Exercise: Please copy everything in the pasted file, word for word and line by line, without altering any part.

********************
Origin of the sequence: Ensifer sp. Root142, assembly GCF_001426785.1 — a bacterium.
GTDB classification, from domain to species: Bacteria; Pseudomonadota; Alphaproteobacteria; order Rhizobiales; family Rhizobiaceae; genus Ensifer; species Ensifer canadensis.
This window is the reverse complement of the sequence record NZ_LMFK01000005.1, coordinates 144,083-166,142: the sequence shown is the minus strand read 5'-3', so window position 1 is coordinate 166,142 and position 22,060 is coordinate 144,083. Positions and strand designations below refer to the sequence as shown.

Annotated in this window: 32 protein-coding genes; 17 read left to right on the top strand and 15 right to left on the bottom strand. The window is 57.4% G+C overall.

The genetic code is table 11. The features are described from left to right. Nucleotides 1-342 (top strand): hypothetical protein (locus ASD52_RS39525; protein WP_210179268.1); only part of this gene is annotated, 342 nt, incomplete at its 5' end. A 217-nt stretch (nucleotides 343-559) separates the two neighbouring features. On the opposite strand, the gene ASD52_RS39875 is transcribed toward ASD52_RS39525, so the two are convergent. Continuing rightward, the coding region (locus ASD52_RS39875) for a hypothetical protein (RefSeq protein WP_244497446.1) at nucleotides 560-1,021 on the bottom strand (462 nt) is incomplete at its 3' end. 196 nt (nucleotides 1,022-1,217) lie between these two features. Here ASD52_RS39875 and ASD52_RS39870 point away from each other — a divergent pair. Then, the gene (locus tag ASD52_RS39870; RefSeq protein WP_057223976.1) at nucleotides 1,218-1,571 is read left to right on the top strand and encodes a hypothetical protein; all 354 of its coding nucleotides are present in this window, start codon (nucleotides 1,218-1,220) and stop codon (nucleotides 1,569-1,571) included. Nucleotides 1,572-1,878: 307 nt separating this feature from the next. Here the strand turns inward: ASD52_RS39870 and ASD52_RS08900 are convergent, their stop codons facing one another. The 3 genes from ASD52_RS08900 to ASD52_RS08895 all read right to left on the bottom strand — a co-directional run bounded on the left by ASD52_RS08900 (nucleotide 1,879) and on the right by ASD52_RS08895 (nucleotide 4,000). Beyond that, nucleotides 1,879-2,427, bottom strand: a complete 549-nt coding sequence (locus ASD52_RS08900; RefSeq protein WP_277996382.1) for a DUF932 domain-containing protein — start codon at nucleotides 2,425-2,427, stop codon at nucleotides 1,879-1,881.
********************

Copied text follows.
Origin of the sequence: Ensifer sp. Root142, assembly GCF_001426785.1 — a bacterium.
GTDB classification, from domain to species: Bacteria; Pseudomonadota; Alphaproteobacteria; order Rhizobiales; family Rhizobiaceae; genus Ensifer; species Ensifer canadensis.
This window is the reverse complement of the sequence record NZ_LMFK01000005.1, coordinates 144,083-166,142: the sequence shown is the minus strand read 5'-3', so window position 1 is coordinate 166,142 and position 22,060 is coordinate 144,083. Positions and strand designations below refer to the sequence as shown.

Annotated in this window: 32 protein-coding genes; 17 read left to right on the top strand and 15 right to left on the bottom strand. The window is 57.4% G+C overall.

The genetic code is table 11. The features are described from left to right. Nucleotides 1-342 (top strand): hypothetical protein (locus ASD52_RS39525; protein WP_210179268.1); only part of this gene is annotated, 342 nt, incomplete at its 5' end. A 217-nt stretch (nucleotides 343-559) separates the two neighbouring features. On the opposite strand, the gene ASD52_RS39875 is transcribed toward ASD52_RS39525, so the two are convergent. Continuing rightward, the coding region (locus ASD52_RS39875) for a hypothetical protein (RefSeq protein WP_244497446.1) at nucleotides 560-1,021 on the bottom strand (462 nt) is incomplete at its 3' end. 196 nt (nucleotides 1,022-1,217) lie between these two features. Here ASD52_RS39875 and ASD52_RS39870 point away from each other — a divergent pair. Then, the gene (locus tag ASD52_RS39870; RefSeq protein WP_057223976.1) at nucleotides 1,218-1,571 is read left to right on the top strand and encodes a hypothetical protein; all 354 of its coding nucleotides are present in this window, start codon (nucleotides 1,218-1,220) and stop codon (nucleotides 1,569-1,571) included. Nucleotides 1,572-1,878: 307 nt separating this feature from the next. Here the strand turns inward: ASD52_RS39870 and ASD52_RS08900 are convergent, their stop codons facing one another. The 3 genes from ASD52_RS08900 to ASD52_RS08895 all read right to left on the bottom strand — a co-directional run bounded on the left by ASD52_RS08900 (nucleotide 1,879) and on the right by ASD52_RS08895 (nucleotide 4,000). Beyond that, nucleotides 1,879-2,427, bottom strand: a complete 549-nt coding sequence (locus ASD52_RS08900; RefSeq protein WP_277996382.1) for a DUF932 domain-containing protein — start codon at nucleotides 2,425-2,427, stop codon at nucleotides 1,879-1,881.